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'Toilet revolution' cleans up Shandong

By CHENG SI and ZHAO RUIXUE | China Daily | Updated: 2019-01-25 08:11

Rural toilets in Zibo, Shandong province, have been renovated and sanitation has been significantly improved. [Photo/Xinhua]

Sanitation in rural areas of Shandong province has been greatly improved through the so-called toilet revolution, the provincial government said.

The incidence of infectious diseases fell by 26.9 percent in 2017 from 2015 levels.

The government noted in a news release that the province started renovating toilets in rural areas in 2014, and said that about 10 million toilets with substandard hygiene had been renovated or rebuilt as of the end of last year. More than 8 billion yuan ($1.2 billion) has been invested so far.

Shan Tihua, Party secretary in Xidan village of Zibo city, remembers how residents opposed the renovations when he began promoting the project in 2015.

"The habit of using traditional pit toilets blocked our plan at the beginning," he said. "It took a long time to persuade narrow-minded villagers, but they finally accepted the proposal after seeing their peers using cleaner toilets."

He said the most common toilet in the village was a square pit with no water for flushing that smelled and attracted flies in the summer.

"Financial subsidies were also key in moving the project forward," Shan said. "Building a new toilet with modern hygiene standards cost about 1,500 yuan in 2015. Every rural household would receive a 1,300-yuan allowance if they joined the project, which was roughly enough to cover the expense."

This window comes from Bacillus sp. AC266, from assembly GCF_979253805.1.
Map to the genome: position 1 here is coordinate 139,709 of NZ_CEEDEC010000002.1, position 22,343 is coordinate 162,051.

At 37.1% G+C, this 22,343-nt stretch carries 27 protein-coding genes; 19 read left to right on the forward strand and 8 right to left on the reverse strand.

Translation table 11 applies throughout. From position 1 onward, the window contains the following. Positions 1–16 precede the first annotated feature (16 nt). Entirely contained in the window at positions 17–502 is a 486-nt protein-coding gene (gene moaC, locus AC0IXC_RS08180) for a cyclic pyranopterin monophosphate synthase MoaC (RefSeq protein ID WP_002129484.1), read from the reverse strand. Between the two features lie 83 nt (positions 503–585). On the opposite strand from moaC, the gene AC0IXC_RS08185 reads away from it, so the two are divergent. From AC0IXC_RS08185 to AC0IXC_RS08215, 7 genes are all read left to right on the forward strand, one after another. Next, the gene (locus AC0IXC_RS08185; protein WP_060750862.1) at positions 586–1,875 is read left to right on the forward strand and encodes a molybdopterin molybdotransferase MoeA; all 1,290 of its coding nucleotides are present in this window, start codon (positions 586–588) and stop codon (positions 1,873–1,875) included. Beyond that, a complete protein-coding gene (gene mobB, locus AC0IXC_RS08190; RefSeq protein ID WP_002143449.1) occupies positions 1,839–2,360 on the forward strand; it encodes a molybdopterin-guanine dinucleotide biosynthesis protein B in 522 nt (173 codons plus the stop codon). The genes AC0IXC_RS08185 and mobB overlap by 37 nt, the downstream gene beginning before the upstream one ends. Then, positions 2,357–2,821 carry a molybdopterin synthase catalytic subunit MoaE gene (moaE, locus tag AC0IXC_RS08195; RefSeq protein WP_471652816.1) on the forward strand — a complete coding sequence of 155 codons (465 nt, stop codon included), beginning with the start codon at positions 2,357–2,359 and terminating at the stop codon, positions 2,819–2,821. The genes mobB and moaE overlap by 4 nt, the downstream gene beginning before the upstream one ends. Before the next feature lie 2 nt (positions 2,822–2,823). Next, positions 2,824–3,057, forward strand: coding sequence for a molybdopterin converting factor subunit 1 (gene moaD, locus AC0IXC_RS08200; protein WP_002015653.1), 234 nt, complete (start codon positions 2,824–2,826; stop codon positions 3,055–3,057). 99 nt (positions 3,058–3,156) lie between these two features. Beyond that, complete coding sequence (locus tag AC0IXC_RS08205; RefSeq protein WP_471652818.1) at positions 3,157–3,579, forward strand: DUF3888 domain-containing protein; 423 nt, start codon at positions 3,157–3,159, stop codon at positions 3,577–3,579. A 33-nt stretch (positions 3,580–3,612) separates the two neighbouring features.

Sun Meiyun, a senior from Xidan village, appreciated the new toilets.

"The toilet used to be a difficult place to clean up, and the pit toilets even scared my daughter-in-law and grandson," she said. "Now the condition of the toilet is no different from the ones they use in the city."

Most of the 308 households in the village finished renovating their toilets in 2015, according to Shan Tihua.

"We are now endeavoring to improve follow-up services, toilet maintenance and sewage management," Shan said.

Xu Hongshui and his team in Zibo are transforming the waste into organic fertilizer and methane to make the toilet revolution more sustainable.

"We used to collect animal feces and straw to produce fertilizer before 2015," he said. "We began to recycle human waste about three years ago and now we are cooperating with the city's 10,000 households," Xu said.

He said that improper disposal of human or animal waste could damage the soil and water, while it can be properly recycled for fertilizer and gas production for electricity generation, which is environmentally and economically beneficial.

"The annual sales volume of the organic fertilizer we produce can reach 30,000 metric tons, earning us a net profit of about 2 million yuan," Xu said.

He said his company built a 1,500-cubic-meter methane tank in October and plans to build a larger one of 10,000 cubic meters this year to increase marsh gas production.

The toilet revolution in rural areas has received great support from the authorities. A guideline focusing on countryside toilet renovation was released by the Ministry of Agriculture and Rural Affairs, Ministry of Housing and Urban-Rural Development and six other departments in early January.

The guideline said that by 2020, substandard toilets in communities in northern China would be renovated. The city outskirts of central and western areas, are expected to get modern toilets, with human waste properly disposed of or recycled.

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